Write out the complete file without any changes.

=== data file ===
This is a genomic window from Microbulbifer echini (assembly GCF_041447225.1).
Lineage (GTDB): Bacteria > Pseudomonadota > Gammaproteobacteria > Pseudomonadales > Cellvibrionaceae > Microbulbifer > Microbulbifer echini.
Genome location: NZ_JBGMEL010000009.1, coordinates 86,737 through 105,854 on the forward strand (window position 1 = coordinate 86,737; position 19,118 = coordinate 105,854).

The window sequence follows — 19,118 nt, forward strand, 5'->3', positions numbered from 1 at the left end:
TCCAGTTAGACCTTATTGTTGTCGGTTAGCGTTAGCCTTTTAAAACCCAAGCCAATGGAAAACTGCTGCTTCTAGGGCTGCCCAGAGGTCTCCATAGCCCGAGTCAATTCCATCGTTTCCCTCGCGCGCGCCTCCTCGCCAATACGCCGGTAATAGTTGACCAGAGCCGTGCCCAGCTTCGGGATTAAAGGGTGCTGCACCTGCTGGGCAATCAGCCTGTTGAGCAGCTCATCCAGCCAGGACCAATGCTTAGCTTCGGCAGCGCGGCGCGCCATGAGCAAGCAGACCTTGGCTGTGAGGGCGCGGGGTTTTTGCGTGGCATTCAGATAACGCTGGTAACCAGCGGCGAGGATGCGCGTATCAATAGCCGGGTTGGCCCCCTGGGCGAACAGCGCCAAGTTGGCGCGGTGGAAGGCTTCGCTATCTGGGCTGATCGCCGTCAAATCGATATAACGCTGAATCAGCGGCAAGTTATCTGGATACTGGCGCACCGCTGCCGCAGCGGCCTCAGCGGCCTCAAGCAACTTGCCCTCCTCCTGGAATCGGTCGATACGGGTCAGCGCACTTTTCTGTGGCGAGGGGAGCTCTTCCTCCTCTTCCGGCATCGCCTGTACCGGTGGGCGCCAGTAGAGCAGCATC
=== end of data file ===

This is a genomic window from Microbulbifer echini (assembly GCF_041447225.1).
Lineage (GTDB): Bacteria > Pseudomonadota > Gammaproteobacteria > Pseudomonadales > Cellvibrionaceae > Microbulbifer > Microbulbifer echini.
Genome location: NZ_JBGMEL010000009.1, coordinates 86,737 through 105,854 on the forward strand (window position 1 = coordinate 86,737; position 19,118 = coordinate 105,854).

The window sequence follows — 19,118 nt, forward strand, 5'->3', positions numbered from 1 at the left end:
TCCAGTTAGACCTTATTGTTGTCGGTTAGCGTTAGCCTTTTAAAACCCAAGCCAATGGAAAACTGCTGCTTCTAGGGCTGCCCAGAGGTCTCCATAGCCCGAGTCAATTCCATCGTTTCCCTCGCGCGCGCCTCCTCGCCAATACGCCGGTAATAGTTGACCAGAGCCGTGCCCAGCTTCGGGATTAAAGGGTGCTGCACCTGCTGGGCAATCAGCCTGTTGAGCAGCTCATCCAGCCAGGACCAATGCTTAGCTTCGGCAGCGCGGCGCGCCATGAGCAAGCAGACCTTGGCTGTGAGGGCGCGGGGTTTTTGCGTGGCATTCAGATAACGCTGGTAACCAGCGGCGAGGATGCGCGTATCAATAGCCGGGTTGGCCCCCTGGGCGAACAGCGCCAAGTTGGCGCGGTGGAAGGCTTCGCTATCTGGGCTGATCGCCGTCAAATCGATATAACGCTGAATCAGCGGCAAGTTATCTGGATACTGGCGCACCGCTGCCGCAGCGGCCTCAGCGGCCTCAAGCAACTTGCCCTCCTCCTGGAATCGGTCGATACGGGTCAGCGCACTTTTCTGTGGCGAGGGGAGCTCTTCCTCCTCTTCCGGCATCGCCTGTACCGGTGGGCGCCAGTAGAGCAGCATC